Navigating Young Adulthood: Preparing for a Networking Fair

February 11, 2019

 

Networking fairs are prominent in the upcoming months with the upcoming spring hiring season. Take advantage of them. For college graduates or young adults, networking can be daunting because gets a foot in the door to prospective careers. Everyone has a different way of approaching networking, and what better way to practice communicating with industry professionals than through a networking fair? Networking takes a lot of preparation, so before heading to a networking fair, check out the following list for a successful and productive day of networking.

 

Photo: Product School on Unsplash

 

Gain knowledge into the networking event

First and foremost, it is best to read about the networking event prior to arriving. Some background information to gather include the companies and business that will be present, a program schedule and what it entails, and activities that will be offered at no charge. Networking events, for instance, often provide the opportunity for free or low-cost professional headshots and cover letter and resume reviews. These professional development opportunities thoroughly prepare young adults for future interview opportunities.

 

Research career fields

Another great way to prepare for a networking event is to research and gain knowledge on a prospective career or industry. For those who already have a career in mind, networking fairs provide the best insight into what their chosen industry offers. For some, networking fairs provide time to learn about various careers and broaden their understanding about a specific industry.  Gathering information on a prospective career contributes greatly when communicating with professional industry leaders because it highlights knowledge and helps in asking intellectual questions. Networking fairs are the perfect time to learn about specific careers and industry trends from professionals.

 

Bring several hard copies of your cover letter and resume

Sometimes, companies will grant a short interview on the spot at networking fairs. The best way to stand out is providing them with a cover letter and resume for their reference. Additionally, cover letters and resumes come in handy as a graduating senior looking for a connection with a hiring manager or company recruiter at the networking fair. Specifically, for those who know which career to pursue, a cover letter and resume works wonders when it comes to leaving a lasting impression on any prospective company. Cover letters and resumes can be generic for a specific industry or tailored to a specific position within a company.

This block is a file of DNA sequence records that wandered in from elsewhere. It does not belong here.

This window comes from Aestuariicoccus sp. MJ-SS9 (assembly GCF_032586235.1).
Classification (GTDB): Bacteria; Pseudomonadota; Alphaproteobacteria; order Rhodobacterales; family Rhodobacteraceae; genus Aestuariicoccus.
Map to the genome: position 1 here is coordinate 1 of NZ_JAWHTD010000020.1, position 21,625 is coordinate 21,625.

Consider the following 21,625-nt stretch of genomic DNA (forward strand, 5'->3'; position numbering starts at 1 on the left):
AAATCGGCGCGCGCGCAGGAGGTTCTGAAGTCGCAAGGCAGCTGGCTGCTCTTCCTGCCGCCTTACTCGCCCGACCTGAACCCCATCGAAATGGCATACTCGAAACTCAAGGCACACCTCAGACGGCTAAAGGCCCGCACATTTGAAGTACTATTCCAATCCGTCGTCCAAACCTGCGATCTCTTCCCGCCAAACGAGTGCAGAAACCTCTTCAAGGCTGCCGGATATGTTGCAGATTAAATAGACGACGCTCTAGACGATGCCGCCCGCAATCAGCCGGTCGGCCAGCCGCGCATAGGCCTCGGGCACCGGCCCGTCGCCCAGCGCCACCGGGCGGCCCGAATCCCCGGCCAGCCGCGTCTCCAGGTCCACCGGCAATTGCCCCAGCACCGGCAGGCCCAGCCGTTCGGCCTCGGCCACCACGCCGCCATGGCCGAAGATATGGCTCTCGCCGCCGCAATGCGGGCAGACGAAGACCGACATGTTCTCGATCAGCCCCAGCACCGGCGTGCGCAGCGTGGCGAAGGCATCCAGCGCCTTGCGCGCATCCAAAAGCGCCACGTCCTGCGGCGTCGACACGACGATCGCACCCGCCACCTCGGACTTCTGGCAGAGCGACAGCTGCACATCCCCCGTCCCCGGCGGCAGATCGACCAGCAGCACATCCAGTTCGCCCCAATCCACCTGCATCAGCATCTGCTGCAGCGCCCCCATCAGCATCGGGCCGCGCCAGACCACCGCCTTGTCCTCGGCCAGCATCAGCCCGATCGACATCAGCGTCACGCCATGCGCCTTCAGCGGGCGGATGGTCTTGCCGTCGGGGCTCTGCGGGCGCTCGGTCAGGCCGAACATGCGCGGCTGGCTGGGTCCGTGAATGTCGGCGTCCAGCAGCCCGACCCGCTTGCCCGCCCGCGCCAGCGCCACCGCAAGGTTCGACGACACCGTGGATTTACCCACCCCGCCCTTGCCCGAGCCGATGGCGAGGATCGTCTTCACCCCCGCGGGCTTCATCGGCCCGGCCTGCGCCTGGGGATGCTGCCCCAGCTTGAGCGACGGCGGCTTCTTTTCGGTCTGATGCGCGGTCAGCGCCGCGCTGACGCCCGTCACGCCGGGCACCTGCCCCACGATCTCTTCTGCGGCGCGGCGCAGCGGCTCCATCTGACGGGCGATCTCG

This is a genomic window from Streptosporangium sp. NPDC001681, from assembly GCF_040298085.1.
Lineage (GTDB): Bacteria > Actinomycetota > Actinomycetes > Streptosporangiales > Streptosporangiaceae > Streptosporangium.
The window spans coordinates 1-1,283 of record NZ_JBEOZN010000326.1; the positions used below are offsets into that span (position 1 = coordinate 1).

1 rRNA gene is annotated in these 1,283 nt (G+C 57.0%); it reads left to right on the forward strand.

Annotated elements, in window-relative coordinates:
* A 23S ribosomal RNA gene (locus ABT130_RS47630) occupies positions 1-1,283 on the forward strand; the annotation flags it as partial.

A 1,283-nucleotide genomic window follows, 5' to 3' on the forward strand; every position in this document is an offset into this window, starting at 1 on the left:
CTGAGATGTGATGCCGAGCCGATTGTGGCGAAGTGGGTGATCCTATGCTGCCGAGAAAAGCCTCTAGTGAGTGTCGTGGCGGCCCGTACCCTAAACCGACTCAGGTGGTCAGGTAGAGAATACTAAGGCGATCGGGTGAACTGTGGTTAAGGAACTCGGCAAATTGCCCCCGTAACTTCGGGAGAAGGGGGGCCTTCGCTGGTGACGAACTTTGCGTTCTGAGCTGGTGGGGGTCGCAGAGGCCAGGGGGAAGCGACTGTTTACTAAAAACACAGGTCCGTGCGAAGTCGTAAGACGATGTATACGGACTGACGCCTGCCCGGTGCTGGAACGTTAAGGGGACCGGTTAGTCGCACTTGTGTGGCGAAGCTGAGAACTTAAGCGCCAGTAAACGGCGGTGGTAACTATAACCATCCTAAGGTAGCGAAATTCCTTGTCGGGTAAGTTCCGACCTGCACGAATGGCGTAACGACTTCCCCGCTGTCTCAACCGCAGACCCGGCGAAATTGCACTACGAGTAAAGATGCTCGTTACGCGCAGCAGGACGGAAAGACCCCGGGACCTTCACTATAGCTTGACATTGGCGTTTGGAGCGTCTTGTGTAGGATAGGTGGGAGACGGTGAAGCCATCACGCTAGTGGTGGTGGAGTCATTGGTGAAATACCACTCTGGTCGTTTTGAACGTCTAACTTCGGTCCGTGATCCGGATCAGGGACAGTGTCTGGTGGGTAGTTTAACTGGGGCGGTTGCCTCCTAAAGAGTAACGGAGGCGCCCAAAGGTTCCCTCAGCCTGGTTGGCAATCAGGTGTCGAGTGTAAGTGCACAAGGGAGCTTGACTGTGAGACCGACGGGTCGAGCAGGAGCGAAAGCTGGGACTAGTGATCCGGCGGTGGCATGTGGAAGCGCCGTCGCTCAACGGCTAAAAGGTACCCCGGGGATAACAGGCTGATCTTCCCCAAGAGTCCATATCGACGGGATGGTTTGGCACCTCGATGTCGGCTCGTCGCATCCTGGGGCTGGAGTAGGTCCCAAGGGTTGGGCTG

Print business cards or contact cards

Designing and printing a stack of business cards allows for a lasting first impression. They allow for an easy way to relay personal contact information to working professionals. Business cards should have a simple design that shows personality and include pertinent information, such as first and last name, graduation year, major or degree information, professional email address, relevant websites or links to digital portfolio, and a phone number. Order a bulk of business cards and generously use them throughout the event. Don’t be shy about giving them out.

 

Dress to impress

Looks create a lasting first impression, and when attending a networking event, dress for a business-professional environment. Business outfits can include pieces such as a knee-length skirt or dress, suit, blazer, and slacks. Dressing professionally helps to leave a great first impression and may lead to a striking conversation with a respectable hiring manager or industry leader.

 

Preparation is the key to a productive networking event and without it, networking loses meaning. Set a goal prior to networking— the opportunity to network successfully allows for intellectual conversations with professionals in a desired field. Networking is a continual process that will constantly evolve and change according to specific career goals and professional development.

 

​Sara Kim graduated with a B.A. in Journalism and a double minor in Health Policy and Management and Asian American Studies from Ithaca College. She currently works as an Event Coordinator at a non-profit. In her free time, she enjoys working out, reading, watching movies, and cooking. Fun fact: as a foodie, she loves to try new foods and travel to new places.

 

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